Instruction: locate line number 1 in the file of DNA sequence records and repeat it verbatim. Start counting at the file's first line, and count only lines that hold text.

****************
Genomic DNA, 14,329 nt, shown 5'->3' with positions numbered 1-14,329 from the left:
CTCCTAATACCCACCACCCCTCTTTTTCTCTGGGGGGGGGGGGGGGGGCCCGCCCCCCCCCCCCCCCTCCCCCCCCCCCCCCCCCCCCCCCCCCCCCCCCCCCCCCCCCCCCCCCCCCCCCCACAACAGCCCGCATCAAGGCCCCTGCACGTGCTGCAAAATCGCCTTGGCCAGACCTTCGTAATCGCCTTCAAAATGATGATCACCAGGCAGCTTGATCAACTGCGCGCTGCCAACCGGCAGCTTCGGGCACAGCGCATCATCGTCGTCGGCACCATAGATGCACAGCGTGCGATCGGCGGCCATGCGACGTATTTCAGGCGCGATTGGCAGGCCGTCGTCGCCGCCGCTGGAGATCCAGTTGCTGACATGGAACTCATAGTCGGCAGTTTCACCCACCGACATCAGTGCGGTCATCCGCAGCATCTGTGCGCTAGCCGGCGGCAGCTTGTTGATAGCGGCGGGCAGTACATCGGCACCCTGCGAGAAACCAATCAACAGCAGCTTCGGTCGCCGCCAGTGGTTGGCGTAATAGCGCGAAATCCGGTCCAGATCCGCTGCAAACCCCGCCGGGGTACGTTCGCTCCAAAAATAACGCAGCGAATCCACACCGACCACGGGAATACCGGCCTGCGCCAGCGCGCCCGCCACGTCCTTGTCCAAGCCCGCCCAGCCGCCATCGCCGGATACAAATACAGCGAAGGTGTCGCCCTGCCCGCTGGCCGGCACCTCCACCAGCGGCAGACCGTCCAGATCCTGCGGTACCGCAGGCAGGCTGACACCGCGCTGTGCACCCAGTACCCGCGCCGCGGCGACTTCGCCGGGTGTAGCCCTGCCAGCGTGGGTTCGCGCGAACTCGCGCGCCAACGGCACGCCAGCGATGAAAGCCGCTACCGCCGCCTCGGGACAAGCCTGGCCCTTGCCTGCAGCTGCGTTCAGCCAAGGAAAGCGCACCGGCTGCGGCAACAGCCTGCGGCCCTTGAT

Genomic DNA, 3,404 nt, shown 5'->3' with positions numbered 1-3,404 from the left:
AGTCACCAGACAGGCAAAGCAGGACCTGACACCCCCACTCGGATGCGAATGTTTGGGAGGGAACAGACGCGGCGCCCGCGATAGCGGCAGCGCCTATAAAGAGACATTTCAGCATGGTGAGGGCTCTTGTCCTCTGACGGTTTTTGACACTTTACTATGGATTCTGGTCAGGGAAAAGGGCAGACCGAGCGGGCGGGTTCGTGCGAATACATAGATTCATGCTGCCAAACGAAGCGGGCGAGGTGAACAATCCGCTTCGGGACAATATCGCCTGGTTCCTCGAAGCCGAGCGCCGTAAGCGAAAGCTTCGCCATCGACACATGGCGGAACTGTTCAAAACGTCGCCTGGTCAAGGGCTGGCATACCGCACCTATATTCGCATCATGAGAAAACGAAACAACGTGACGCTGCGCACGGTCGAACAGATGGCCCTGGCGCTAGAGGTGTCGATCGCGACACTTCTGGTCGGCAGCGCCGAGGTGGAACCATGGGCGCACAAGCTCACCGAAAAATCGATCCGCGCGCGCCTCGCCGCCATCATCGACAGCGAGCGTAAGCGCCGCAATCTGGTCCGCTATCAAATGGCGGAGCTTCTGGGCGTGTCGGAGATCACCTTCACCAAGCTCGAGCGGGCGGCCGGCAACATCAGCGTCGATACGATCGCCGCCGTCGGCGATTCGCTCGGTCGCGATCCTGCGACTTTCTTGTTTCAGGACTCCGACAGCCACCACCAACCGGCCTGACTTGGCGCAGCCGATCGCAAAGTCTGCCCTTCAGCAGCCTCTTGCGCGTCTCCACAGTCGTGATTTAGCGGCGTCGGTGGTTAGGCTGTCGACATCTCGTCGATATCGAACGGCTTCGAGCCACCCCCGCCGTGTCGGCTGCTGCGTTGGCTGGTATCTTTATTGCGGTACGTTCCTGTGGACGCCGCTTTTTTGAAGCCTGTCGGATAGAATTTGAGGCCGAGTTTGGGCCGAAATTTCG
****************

Genomic DNA, 14,329 nt, shown 5'->3' with positions numbered 1-14,329 from the left: